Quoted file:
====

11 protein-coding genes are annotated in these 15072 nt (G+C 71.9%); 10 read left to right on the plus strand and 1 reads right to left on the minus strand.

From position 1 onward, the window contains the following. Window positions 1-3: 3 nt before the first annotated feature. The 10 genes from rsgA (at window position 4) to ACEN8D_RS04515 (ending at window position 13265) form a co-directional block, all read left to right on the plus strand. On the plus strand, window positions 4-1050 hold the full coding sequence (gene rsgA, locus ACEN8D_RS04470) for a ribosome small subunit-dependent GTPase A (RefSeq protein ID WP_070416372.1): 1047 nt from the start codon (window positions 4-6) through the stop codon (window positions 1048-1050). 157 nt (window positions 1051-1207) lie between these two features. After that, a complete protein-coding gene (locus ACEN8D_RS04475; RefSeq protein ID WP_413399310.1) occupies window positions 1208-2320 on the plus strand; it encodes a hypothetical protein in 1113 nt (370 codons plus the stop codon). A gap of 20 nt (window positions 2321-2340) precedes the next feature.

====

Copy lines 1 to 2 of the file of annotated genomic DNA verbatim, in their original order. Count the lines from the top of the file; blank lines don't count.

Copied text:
11 protein-coding genes are annotated in these 15072 nt (G+C 71.9%); 10 read left to right on the plus strand and 1 reads right to left on the minus strand.

From position 1 onward, the window contains the following. Window positions 1-3: 3 nt before the first annotated feature. The 10 genes from rsgA (at window position 4) to ACEN8D_RS04515 (ending at window position 13265) form a co-directional block, all read left to right on the plus strand. On the plus strand, window positions 4-1050 hold the full coding sequence (gene rsgA, locus ACEN8D_RS04470) for a ribosome small subunit-dependent GTPase A (RefSeq protein ID WP_070416372.1): 1047 nt from the start codon (window positions 4-6) through the stop codon (window positions 1048-1050). 157 nt (window positions 1051-1207) lie between these two features. After that, a complete protein-coding gene (locus ACEN8D_RS04475; RefSeq protein ID WP_413399310.1) occupies window positions 1208-2320 on the plus strand; it encodes a hypothetical protein in 1113 nt (370 codons plus the stop codon). A gap of 20 nt (window positions 2321-2340) precedes the next feature.